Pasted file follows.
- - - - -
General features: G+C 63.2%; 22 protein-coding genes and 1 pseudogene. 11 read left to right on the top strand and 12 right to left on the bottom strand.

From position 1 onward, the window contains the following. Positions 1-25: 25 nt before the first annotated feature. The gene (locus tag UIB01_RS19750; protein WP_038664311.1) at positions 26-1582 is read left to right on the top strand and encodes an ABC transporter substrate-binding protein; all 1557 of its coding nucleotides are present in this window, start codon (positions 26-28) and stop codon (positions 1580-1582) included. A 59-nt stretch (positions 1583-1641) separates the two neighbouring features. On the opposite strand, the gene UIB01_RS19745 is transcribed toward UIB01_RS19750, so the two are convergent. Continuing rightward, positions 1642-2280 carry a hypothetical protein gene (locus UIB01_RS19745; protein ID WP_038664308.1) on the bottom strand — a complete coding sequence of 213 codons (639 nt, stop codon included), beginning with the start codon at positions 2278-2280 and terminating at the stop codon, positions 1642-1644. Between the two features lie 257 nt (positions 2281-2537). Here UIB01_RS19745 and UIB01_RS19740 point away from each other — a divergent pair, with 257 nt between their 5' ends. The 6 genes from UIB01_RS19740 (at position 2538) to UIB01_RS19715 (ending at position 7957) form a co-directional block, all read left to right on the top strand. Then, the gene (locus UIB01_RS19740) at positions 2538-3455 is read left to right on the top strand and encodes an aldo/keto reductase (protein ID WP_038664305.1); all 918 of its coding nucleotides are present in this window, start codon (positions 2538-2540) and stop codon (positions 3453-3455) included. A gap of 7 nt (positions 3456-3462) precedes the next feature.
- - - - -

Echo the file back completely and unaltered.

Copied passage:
General features: G+C 63.2%; 22 protein-coding genes and 1 pseudogene. 11 read left to right on the top strand and 12 right to left on the bottom strand.

From position 1 onward, the window contains the following. Positions 1-25: 25 nt before the first annotated feature. The gene (locus tag UIB01_RS19750; protein WP_038664311.1) at positions 26-1582 is read left to right on the top strand and encodes an ABC transporter substrate-binding protein; all 1557 of its coding nucleotides are present in this window, start codon (positions 26-28) and stop codon (positions 1580-1582) included. A 59-nt stretch (positions 1583-1641) separates the two neighbouring features. On the opposite strand, the gene UIB01_RS19745 is transcribed toward UIB01_RS19750, so the two are convergent. Continuing rightward, positions 1642-2280 carry a hypothetical protein gene (locus UIB01_RS19745; protein ID WP_038664308.1) on the bottom strand — a complete coding sequence of 213 codons (639 nt, stop codon included), beginning with the start codon at positions 2278-2280 and terminating at the stop codon, positions 1642-1644. Between the two features lie 257 nt (positions 2281-2537). Here UIB01_RS19745 and UIB01_RS19740 point away from each other — a divergent pair, with 257 nt between their 5' ends. The 6 genes from UIB01_RS19740 (at position 2538) to UIB01_RS19715 (ending at position 7957) form a co-directional block, all read left to right on the top strand. Then, the gene (locus UIB01_RS19740) at positions 2538-3455 is read left to right on the top strand and encodes an aldo/keto reductase (protein ID WP_038664305.1); all 918 of its coding nucleotides are present in this window, start codon (positions 2538-2540) and stop codon (positions 3453-3455) included. A gap of 7 nt (positions 3456-3462) precedes the next feature.